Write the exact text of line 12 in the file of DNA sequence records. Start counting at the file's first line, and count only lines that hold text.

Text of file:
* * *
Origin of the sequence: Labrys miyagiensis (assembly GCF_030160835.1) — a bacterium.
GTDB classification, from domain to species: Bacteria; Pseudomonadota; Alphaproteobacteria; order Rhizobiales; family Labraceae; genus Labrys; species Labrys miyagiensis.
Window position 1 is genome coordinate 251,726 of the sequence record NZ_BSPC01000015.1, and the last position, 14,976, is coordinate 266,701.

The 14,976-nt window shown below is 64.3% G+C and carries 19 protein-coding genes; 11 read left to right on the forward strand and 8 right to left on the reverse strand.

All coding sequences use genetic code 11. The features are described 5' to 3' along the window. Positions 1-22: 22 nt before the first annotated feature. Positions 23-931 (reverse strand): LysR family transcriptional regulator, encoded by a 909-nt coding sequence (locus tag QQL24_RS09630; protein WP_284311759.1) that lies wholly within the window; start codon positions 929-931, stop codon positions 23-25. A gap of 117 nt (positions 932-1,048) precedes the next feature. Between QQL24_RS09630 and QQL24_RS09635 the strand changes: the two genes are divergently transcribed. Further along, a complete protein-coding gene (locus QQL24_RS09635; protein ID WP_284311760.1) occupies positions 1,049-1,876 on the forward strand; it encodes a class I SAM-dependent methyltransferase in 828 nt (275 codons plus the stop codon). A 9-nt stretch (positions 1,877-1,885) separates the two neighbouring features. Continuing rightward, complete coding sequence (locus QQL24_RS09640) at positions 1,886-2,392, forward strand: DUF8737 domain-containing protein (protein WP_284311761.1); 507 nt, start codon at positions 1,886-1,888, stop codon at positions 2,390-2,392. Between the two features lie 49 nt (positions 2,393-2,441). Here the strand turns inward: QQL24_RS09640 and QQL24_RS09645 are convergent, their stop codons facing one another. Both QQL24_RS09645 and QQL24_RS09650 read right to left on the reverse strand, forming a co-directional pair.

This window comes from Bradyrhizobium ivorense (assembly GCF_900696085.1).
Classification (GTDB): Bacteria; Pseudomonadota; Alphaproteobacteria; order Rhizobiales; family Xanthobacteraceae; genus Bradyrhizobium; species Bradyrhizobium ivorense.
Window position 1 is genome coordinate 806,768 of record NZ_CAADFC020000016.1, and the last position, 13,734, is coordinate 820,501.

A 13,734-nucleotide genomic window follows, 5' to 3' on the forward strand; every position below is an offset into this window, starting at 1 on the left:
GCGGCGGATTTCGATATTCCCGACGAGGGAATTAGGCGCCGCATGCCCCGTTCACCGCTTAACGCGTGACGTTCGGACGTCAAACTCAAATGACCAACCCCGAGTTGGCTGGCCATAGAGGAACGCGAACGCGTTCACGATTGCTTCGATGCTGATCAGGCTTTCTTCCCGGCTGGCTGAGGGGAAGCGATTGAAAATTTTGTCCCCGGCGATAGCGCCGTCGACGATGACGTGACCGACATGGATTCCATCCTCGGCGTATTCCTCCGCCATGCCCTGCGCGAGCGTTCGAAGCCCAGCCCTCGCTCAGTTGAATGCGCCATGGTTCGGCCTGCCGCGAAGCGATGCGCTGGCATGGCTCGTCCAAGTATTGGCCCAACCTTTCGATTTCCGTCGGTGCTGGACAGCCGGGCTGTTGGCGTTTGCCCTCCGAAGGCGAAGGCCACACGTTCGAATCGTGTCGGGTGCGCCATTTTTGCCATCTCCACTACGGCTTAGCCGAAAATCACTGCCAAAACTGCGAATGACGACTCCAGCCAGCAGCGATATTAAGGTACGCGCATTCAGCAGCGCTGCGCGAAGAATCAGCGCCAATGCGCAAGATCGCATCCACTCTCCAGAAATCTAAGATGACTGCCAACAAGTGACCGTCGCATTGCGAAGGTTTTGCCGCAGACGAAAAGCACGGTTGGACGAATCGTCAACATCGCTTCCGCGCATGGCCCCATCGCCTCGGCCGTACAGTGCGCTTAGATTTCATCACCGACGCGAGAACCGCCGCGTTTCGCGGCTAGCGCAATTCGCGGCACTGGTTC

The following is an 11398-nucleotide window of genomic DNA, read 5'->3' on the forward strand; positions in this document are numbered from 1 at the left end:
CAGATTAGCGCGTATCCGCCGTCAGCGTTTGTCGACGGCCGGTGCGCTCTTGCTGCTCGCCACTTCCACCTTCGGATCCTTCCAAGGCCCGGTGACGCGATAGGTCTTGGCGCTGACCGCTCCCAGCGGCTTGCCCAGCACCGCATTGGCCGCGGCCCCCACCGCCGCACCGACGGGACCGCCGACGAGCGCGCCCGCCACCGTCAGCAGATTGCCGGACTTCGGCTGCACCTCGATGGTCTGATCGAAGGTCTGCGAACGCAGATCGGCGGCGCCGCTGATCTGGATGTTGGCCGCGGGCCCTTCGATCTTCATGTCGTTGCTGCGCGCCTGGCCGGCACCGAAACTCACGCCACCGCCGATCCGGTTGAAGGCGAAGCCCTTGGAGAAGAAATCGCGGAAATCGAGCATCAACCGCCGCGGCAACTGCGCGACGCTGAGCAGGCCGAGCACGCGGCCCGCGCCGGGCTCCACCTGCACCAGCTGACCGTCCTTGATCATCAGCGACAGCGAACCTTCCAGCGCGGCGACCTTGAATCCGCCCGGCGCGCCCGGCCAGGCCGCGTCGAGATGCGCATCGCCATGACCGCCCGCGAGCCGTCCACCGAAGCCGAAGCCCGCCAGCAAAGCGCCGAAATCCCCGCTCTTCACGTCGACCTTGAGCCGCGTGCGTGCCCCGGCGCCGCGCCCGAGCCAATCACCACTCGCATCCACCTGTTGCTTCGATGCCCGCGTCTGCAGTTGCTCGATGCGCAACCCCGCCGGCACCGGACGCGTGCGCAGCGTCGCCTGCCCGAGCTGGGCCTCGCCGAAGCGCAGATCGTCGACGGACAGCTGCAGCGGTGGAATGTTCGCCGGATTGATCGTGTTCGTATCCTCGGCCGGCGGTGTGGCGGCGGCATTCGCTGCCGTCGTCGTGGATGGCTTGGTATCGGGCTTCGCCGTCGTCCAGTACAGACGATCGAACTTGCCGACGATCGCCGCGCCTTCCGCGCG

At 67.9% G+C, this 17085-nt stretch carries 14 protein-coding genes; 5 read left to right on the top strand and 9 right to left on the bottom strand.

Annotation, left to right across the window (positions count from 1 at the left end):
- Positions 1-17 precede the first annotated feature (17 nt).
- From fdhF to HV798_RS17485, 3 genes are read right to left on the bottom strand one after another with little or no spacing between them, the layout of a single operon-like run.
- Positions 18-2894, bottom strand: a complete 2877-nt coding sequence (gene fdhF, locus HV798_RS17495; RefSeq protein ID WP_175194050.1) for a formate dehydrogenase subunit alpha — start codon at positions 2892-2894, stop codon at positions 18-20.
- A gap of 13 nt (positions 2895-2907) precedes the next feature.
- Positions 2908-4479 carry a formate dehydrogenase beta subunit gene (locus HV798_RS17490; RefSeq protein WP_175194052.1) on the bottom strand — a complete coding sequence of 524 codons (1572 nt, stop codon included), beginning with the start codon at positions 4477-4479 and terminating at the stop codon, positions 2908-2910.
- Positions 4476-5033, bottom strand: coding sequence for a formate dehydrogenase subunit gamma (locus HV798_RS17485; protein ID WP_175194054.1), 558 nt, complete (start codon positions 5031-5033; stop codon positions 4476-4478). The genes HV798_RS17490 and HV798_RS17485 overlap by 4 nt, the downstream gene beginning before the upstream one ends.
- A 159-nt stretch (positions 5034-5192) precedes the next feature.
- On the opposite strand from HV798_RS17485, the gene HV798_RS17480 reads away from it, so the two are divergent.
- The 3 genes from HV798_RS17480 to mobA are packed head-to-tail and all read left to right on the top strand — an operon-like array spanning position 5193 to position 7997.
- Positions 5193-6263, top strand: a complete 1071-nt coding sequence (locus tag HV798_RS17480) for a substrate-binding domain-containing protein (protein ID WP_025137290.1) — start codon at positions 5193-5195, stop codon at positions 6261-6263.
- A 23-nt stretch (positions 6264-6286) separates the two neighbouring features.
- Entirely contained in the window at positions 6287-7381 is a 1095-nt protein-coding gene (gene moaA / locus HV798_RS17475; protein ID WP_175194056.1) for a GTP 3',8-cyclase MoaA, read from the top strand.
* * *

CAGATTAGCGCGTATCCGCCGTCAGCGTTTGTCGACGGCCGGTGCGCTCTTGCTGCTCGCCACTTCCACCTTCGGATCCTTCCAAGGCCCGGTGACGCGATAGGTCTTGGCGCTGACCGCTCCCAGCGGCTTGCCCAGCACCGCATTGGCCGCGGCCCCCACCGCCGCACCGACGGGACCGCCGACGAGCGCGCCCGCCACCGTCAGCAGATTGCCGGACTTCGGCTGCACCTCGATGGTCTGATCGAAGGTCTGCGAACGCAGATCGGCGGCGCCGCTGATCTGGATGTTGGCCGCGGGCCCTTCGATCTTCATGTCGTTGCTGCGCGCCTGGCCGGCACCGAAACTCACGCCACCGCCGATCCGGTTGAAGGCGAAGCCCTTGGAGAAGAAATCGCGGAAATCGAGCATCAACCGCCGCGGCAACTGCGCGACGCTGAGCAGGCCGAGCACGCGGCCCGCGCCGGGCTCCACCTGCACCAGCTGACCGTCCTTGATCATCAGCGACAGCGAACCTTCCAGCGCGGCGACCTTGAATCCGCCCGGCGCGCCCGGCCAGGCCGCGTCGAGATGCGCATCGCCATGACCGCCCGCGAGCCGTCCACCGAAGCCGAAGCCCGCCAGCAAAGCGCCGAAATCCCCGCTCTTCACGTCGACCTTGAGCCGCGTGCGTGCCCCGGCGCCGCGCCCGAGCCAATCACCACTCGCATCCACCTGTTGCTTCGATGCCCGCGTCTGCAGTTGCTCGATGCGCAACCCCGCCGGCACCGGACGCGTGCGCAGCGTCGCCTGCCCGAGCTGGGCCTCGCCGAAGCGCAGATCGTCGACGGACAGCTGCAGCGGTGGAATGTTCGCCGGATTGATCGTGTTCGTATCCTCGGCCGGCGGTGTGGCGGCGGCATTCGCTGCCGTCGTCGTGGATGGCTTGGTATCGGGCTTCGCCGTCGTCCAGTACAGACGATCGAACTTGCCGACGATCGCCGCGCCTTCCGCGCG